LifestyleThe unique airport that disappears twice daily

The unique airport that disappears twice daily

Barra Airport is located in Scotland.
Barra Airport is located in Scotland.
Images source: © Youtube
ed. MSI
11:06 AM EST, December 8, 2023

Nicky Kelvin, author of the 'Airplane Mode' series, recently visited Barra Airport, located on one of the Outer Hebrides islands. This airport stands out from the rest — its runway submerges underwater twice a day.

Barra Airport resides in the Outer Hebrides, about 40 miles away from the western coasts of Scotland. Its runway doubles as a public beach that vanishes underwater twice daily due to tidal changes.

Barra Airport: One and only of its kind

It's the only commercial airport in the world with a beach for a runway, presenting a dramatic scene. Flight schedules require careful planning to ensure there's adequate space on the beach for planes to land and take off, explains the author of the report.

The video crafted by Kelvin commences at Glasgow Airport, the location where Loganair operates two daily flights to and from Barra Airport. Here, he converses with two pilots who share their experiences of flying to this unique airport.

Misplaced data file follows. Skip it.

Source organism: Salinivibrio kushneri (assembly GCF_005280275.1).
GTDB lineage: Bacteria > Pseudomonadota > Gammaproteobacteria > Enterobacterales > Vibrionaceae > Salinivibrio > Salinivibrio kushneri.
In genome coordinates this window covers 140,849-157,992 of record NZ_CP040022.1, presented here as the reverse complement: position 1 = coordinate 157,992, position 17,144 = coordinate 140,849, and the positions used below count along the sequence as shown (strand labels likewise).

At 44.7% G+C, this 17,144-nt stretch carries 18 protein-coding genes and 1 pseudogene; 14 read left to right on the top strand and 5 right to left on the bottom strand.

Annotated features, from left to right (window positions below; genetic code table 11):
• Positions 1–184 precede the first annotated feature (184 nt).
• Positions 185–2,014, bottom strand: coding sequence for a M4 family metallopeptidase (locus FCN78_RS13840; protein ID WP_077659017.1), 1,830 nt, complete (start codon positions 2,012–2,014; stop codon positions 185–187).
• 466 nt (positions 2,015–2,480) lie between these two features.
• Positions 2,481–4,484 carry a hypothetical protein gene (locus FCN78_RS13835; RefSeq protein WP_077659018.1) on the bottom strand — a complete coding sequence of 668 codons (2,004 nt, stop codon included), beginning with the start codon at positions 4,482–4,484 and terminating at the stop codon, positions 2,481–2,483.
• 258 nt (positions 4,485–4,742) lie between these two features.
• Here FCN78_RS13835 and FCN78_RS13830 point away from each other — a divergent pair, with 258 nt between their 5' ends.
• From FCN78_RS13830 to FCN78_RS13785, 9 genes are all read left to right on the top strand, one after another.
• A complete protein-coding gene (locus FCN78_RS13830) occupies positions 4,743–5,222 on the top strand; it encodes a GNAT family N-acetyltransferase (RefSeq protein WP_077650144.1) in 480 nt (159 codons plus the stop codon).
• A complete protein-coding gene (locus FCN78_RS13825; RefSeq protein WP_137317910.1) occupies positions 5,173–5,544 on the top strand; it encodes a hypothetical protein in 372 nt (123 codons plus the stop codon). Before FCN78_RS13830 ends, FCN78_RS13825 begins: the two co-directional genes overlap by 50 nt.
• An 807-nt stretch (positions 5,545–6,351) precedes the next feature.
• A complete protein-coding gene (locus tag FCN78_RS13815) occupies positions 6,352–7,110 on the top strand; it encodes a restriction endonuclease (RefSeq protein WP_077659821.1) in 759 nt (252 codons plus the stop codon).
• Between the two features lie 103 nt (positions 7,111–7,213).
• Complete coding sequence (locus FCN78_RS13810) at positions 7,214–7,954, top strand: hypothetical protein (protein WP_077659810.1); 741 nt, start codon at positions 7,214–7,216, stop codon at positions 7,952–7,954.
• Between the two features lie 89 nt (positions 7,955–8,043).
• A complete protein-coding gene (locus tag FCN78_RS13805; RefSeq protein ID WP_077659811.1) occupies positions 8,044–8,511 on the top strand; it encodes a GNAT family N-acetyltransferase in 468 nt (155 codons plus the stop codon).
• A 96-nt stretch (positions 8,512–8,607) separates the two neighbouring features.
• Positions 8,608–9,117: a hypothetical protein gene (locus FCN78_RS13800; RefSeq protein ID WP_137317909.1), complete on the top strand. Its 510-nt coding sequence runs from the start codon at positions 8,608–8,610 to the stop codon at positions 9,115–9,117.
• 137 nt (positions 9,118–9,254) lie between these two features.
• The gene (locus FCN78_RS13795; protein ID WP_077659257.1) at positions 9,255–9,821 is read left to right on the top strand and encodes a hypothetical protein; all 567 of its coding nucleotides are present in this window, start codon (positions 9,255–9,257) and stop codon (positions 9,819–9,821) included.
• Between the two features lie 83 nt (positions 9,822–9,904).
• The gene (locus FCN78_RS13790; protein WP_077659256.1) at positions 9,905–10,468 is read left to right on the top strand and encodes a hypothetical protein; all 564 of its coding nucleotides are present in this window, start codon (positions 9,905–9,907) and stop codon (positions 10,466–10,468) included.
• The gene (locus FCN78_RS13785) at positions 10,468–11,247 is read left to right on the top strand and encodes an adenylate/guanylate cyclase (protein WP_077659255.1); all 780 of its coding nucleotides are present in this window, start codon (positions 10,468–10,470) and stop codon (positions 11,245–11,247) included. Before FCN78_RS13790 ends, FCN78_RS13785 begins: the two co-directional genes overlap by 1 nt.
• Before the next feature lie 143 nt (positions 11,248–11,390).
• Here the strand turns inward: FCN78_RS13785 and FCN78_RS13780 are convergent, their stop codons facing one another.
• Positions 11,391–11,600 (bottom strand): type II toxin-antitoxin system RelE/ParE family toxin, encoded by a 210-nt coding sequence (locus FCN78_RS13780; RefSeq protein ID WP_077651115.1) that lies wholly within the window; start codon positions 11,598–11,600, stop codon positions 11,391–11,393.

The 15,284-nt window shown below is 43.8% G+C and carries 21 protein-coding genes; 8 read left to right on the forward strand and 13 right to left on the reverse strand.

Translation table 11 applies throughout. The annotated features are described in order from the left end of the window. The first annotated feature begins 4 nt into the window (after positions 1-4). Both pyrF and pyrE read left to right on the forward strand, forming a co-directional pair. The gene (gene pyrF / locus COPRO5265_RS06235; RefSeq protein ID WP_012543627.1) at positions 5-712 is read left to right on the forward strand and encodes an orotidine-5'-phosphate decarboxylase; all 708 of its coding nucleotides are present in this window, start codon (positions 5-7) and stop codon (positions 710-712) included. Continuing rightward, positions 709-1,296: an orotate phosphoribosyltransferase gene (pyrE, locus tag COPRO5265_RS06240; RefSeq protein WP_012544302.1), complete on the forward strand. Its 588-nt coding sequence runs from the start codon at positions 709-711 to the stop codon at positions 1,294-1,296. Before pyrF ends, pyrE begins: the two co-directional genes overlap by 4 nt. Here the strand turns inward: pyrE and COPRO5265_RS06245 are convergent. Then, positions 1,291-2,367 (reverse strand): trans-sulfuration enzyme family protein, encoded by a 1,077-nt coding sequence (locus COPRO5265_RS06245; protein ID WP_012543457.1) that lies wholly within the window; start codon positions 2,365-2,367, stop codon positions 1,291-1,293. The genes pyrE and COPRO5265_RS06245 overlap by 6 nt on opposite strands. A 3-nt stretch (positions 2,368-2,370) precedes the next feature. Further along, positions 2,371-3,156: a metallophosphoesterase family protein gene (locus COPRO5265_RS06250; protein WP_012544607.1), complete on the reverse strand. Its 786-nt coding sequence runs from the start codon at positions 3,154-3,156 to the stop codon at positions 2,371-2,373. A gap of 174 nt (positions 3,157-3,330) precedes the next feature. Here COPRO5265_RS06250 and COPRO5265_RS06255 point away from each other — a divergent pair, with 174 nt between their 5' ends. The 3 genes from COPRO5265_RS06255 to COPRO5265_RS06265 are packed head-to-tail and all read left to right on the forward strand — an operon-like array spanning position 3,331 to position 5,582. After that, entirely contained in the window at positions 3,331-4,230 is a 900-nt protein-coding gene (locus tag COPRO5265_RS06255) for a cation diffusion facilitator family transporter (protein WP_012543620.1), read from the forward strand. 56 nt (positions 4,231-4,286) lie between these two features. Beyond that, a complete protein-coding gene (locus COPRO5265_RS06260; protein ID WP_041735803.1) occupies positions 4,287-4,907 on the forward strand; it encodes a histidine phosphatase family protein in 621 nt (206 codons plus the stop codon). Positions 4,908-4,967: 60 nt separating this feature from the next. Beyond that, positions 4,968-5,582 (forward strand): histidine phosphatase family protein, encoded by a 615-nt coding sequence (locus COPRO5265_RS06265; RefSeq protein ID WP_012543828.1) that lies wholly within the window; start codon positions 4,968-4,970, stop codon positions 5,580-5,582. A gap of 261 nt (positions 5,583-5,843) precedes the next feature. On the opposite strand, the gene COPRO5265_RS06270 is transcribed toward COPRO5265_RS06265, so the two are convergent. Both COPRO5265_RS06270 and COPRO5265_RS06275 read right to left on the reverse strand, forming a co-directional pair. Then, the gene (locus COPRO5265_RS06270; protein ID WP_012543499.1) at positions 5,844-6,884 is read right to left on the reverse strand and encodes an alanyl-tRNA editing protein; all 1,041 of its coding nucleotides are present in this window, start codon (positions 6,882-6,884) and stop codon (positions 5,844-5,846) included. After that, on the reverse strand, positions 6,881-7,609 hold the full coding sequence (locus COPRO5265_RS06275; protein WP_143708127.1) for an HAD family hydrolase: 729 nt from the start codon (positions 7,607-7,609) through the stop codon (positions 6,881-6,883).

Captain Laura Ropen clarifies that there are no lights or guidelines for landing. She emphasizes, "Everything lies in the pilot's judgment. However, the sand acts as a cushion during landing," during her interview with Kelvin.

Landing at Barra Airport offers stunning views

Kelvin traveled to Barra Airport on a Twin Otter aircraft, managing a successful landing and takeoff.

The entire concept is thrilling, supplemented by the spectacular landing experience. You soar low over Scotland's most stunning islands, with views of the azure sea and a white strip. You could easily mistake them for the Caribbean, the author of the video admits.

I landed on a BEACH! Exclusive behind the scenes at Barra Airport

The host of the 'Airplane Mode' series also notes the versatility of the airport's staff. In this unique airport, the same individual often performs multiple roles — they may check in travelers, serve as a firefighter, and even work as an air traffic controller.

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